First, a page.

This encyclopedia entry provides an overview of law governing the police. As it notes, police officers are granted immense authority by the state to impose harm. The problem of policing the police is how to regulate police officers and departments to protect individual liberty and minimize the social costs the police impose while allowing them to do what is necessary to achieve the ends of policing: reducing fear, promoting civil order, and pursuing criminal justice. Constitutional law provides the most well-known check on police conduct. In addition, many other federal, state, and local statutes, constitutional provisions, court decisions, and administrative regulations also govern the police. Since federal constitutional law cannot alone ensure that the benefits of policing are worth the harms it imposes, this participation by other government actors is essential to ensure adequate regulation of the police. However, the laws that presently govern the police are not tailored to balance the individual and societal interests at stake when police officers act, they lack coordination, and responsibility for regulating the police is haphazardly allocated. As a result, the present array of laws that polices American policing does not promote law enforcement that is maximally effective and protective of civil rights.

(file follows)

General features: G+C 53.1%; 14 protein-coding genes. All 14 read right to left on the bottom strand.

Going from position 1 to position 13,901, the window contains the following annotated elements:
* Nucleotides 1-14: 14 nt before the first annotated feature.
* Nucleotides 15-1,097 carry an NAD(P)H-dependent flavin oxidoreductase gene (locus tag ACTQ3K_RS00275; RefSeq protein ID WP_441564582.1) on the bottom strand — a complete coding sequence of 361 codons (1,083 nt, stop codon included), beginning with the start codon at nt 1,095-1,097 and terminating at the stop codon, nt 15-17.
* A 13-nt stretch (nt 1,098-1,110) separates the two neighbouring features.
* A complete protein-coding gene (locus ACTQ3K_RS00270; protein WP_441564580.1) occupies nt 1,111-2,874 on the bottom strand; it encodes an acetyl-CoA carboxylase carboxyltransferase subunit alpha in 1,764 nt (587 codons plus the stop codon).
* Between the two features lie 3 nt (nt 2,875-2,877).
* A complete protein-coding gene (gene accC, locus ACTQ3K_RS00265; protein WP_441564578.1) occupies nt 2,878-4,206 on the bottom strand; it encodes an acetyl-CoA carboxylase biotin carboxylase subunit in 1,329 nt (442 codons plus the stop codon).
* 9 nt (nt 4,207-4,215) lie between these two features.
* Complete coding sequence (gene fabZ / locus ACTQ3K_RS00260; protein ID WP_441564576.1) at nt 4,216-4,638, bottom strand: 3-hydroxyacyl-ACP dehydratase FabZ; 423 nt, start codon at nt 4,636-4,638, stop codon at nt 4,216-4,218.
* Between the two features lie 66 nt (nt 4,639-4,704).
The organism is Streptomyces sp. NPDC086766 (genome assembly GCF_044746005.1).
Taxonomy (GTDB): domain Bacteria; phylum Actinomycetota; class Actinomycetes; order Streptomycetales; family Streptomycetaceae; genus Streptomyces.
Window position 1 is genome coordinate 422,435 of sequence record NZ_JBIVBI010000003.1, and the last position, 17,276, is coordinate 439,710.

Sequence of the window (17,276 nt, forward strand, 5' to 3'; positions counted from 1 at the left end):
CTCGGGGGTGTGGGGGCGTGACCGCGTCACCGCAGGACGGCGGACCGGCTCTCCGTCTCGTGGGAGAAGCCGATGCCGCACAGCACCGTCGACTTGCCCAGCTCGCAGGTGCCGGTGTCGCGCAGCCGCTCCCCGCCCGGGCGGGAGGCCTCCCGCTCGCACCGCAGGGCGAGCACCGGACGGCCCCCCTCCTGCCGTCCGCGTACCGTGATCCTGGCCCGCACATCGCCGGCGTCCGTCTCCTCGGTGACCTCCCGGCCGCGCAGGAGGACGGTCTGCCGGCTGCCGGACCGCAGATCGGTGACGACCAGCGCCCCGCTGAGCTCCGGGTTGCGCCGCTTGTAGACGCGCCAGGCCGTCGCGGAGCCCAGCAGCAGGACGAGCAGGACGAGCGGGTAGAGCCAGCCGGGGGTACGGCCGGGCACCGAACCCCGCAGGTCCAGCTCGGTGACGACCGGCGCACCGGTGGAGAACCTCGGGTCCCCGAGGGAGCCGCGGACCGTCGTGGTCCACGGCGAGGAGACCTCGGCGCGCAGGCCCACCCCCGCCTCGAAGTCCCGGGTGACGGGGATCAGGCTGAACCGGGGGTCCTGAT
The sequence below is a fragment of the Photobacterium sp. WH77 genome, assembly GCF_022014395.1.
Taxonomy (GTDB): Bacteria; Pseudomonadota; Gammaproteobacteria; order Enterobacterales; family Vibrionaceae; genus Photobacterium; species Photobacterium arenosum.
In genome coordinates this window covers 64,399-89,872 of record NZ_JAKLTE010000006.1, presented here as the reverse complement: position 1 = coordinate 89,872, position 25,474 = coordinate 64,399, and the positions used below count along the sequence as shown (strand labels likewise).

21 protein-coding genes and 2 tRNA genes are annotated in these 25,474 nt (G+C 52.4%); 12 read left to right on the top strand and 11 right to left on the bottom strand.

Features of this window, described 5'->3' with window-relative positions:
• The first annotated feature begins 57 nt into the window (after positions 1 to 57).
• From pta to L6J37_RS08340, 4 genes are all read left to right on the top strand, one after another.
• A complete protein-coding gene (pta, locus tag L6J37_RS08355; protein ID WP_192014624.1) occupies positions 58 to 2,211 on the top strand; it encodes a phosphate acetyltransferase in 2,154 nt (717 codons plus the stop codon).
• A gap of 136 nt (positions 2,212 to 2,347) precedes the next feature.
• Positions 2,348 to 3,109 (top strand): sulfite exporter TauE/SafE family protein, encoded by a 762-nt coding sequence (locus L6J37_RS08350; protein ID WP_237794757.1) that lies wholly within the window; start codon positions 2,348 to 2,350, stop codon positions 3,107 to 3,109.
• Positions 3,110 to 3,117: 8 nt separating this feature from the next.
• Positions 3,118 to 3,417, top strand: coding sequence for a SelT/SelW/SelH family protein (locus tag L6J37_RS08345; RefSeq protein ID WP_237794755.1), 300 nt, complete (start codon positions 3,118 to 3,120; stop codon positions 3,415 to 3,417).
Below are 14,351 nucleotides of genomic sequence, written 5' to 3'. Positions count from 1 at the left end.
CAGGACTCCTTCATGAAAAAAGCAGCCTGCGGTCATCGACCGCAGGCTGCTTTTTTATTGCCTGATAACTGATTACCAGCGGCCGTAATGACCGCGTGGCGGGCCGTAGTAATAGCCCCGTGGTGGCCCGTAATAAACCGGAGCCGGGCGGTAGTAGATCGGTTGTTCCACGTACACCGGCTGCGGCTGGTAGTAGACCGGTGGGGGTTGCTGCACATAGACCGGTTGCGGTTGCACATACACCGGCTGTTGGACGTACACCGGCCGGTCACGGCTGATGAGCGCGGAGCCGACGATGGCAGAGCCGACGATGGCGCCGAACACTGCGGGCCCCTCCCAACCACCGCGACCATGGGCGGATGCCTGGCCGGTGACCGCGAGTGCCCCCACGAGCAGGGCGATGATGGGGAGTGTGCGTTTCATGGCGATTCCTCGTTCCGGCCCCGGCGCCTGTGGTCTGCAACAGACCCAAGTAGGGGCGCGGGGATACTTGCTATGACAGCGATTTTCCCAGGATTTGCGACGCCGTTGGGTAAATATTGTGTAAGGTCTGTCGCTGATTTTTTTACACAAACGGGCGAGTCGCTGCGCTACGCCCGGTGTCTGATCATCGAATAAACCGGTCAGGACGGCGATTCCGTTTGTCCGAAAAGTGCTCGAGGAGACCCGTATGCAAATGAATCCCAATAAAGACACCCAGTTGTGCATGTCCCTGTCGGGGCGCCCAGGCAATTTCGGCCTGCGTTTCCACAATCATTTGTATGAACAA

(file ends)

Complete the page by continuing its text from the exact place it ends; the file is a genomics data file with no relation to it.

Rachel Harmon, Legal Control of the Police, in Encyclopedia of Criminology and Criminal Justice, Springer Reference, 2898–2906 (2014).